Nature Play On Vancouver Island

Nature Kindergarten On Vancouver Island

5 Steps to Developing a Successful Mini Atelier In Public School A Reggio Inspired Program

A Learning Series On Creating A 
Reggio Inspired Mini-Atelier 

“…The Atelier had to be a place for the individual (or collaborations) exploration of projects…a place for researching motivations and theories of children from scribbles on up, a place for exploring variations in tools, techniques, and materials with which to work.”
Richland Academy
  1. Set aside a dedicated space in your classroom near natural light and if possible a sink. Plan for the space to grow as you acquire more materials. I use 25% of my room space for the atelier.

  2. Plan for lots of storage and decide what will be available for the children. As they learn to use the materials they will transition to more access.

  3. Choose your containers so that the children are able to easily see carry and use the materials. For example, I use small cardboard fruit containers from the grocery store, glass jars and for larger collections, like in the above photo, foil pans.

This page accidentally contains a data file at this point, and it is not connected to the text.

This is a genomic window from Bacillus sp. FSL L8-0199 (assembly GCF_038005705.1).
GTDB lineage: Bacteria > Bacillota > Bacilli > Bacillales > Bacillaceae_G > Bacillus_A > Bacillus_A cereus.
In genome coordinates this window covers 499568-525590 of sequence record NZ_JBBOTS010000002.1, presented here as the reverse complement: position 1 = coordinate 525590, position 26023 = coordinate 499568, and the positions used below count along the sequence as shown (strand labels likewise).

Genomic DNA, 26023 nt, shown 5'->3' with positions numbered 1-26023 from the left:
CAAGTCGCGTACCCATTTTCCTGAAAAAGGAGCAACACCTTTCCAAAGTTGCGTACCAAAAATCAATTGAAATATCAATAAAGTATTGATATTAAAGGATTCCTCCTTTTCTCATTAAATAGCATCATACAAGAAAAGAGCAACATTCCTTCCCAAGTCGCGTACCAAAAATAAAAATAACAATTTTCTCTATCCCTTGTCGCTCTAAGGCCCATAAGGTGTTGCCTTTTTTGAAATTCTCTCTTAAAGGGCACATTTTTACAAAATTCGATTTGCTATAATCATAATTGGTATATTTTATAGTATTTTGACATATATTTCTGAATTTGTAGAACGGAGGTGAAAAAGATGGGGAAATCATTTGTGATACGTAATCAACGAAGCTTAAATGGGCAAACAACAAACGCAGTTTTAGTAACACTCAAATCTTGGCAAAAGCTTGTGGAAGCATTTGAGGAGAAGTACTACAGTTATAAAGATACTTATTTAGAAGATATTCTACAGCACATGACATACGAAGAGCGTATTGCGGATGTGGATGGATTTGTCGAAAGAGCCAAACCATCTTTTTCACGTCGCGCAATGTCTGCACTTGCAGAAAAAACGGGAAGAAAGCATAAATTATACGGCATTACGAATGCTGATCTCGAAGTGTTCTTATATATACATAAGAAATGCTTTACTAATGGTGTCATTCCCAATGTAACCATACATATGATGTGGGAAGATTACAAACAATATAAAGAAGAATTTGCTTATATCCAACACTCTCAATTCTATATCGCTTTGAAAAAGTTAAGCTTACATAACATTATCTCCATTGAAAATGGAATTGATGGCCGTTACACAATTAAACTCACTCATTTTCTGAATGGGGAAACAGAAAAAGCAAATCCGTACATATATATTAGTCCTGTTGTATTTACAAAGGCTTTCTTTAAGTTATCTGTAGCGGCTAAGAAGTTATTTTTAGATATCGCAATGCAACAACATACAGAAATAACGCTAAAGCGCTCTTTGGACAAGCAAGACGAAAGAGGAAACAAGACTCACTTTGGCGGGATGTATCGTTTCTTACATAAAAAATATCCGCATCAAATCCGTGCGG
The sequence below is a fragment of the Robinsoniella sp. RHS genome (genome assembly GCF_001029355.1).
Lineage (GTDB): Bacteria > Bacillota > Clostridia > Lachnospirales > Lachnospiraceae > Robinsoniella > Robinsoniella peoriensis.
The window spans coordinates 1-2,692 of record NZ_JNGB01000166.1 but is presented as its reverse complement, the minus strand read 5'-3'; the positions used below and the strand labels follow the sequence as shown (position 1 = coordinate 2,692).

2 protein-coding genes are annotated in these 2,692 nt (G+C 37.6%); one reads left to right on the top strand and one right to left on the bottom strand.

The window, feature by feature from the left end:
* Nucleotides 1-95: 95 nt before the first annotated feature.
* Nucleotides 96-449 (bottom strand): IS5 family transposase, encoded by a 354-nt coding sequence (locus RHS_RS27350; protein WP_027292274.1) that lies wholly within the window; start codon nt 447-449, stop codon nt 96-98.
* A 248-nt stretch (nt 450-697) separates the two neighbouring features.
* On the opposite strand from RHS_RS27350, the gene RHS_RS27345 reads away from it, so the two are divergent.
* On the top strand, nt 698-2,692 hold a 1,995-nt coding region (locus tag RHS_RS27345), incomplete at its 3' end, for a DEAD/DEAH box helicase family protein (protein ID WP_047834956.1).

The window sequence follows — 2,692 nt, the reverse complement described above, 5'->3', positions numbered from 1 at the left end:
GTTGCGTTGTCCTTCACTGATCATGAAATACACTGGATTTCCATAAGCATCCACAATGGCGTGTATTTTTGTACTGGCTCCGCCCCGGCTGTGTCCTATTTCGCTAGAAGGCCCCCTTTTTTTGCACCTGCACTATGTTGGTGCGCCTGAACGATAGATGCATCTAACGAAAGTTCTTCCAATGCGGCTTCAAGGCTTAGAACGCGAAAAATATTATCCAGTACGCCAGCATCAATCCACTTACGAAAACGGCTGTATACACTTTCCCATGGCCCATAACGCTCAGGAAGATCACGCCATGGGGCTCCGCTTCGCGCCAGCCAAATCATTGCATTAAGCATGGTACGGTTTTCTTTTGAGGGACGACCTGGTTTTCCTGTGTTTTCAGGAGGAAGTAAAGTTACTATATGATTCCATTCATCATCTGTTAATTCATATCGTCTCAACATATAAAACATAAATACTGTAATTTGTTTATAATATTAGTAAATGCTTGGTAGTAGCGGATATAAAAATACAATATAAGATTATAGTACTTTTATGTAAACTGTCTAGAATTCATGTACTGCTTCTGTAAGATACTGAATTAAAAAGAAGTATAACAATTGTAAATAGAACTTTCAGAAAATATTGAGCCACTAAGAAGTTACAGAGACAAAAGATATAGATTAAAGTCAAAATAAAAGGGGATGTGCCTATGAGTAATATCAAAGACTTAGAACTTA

4. Plan for clean-up. For example have a tub in the sink for soaking paint brushes, use a drop clothe or trays for individual work.

  5. Set a class resource budget and time line for quality materials. Make sure that you let families, friends and colleagues know what you are looking for. For example, the first year I purchased standard materials like scissors, crayons, markers and pencils and did the Beautiful Stuff Program. The second year I added water colour paint and brushes and the third year and a friend donated small baby food jars, I purchased chalk pastels and a huge collection of beads. Last year I introduced clay and this year I am dedicating a table, storage cart and purchasing tools for cutting, carving and shaping clay.

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